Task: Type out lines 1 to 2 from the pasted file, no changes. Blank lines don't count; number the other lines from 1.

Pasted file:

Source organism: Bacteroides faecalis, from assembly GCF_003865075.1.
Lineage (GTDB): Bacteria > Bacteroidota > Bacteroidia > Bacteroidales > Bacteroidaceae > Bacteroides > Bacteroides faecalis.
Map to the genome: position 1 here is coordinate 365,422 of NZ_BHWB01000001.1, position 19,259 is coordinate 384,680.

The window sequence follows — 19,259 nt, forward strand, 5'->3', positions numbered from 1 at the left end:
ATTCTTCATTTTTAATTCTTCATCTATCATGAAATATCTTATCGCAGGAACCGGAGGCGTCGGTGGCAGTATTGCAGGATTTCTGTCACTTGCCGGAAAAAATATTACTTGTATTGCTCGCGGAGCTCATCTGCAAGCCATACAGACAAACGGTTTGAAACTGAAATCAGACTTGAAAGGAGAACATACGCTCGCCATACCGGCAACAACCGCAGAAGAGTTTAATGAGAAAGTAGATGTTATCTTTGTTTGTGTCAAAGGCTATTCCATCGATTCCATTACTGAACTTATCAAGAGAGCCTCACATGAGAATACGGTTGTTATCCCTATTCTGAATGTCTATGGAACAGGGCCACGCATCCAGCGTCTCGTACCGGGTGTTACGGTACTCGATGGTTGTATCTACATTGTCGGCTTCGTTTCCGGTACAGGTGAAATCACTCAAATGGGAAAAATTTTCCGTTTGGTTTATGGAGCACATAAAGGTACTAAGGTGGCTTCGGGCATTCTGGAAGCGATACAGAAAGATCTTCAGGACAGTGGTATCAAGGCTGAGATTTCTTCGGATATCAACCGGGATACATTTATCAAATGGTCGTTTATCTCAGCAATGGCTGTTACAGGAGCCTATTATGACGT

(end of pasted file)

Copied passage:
Source organism: Bacteroides faecalis, from assembly GCF_003865075.1.
Lineage (GTDB): Bacteria > Bacteroidota > Bacteroidia > Bacteroidales > Bacteroidaceae > Bacteroides > Bacteroides faecalis.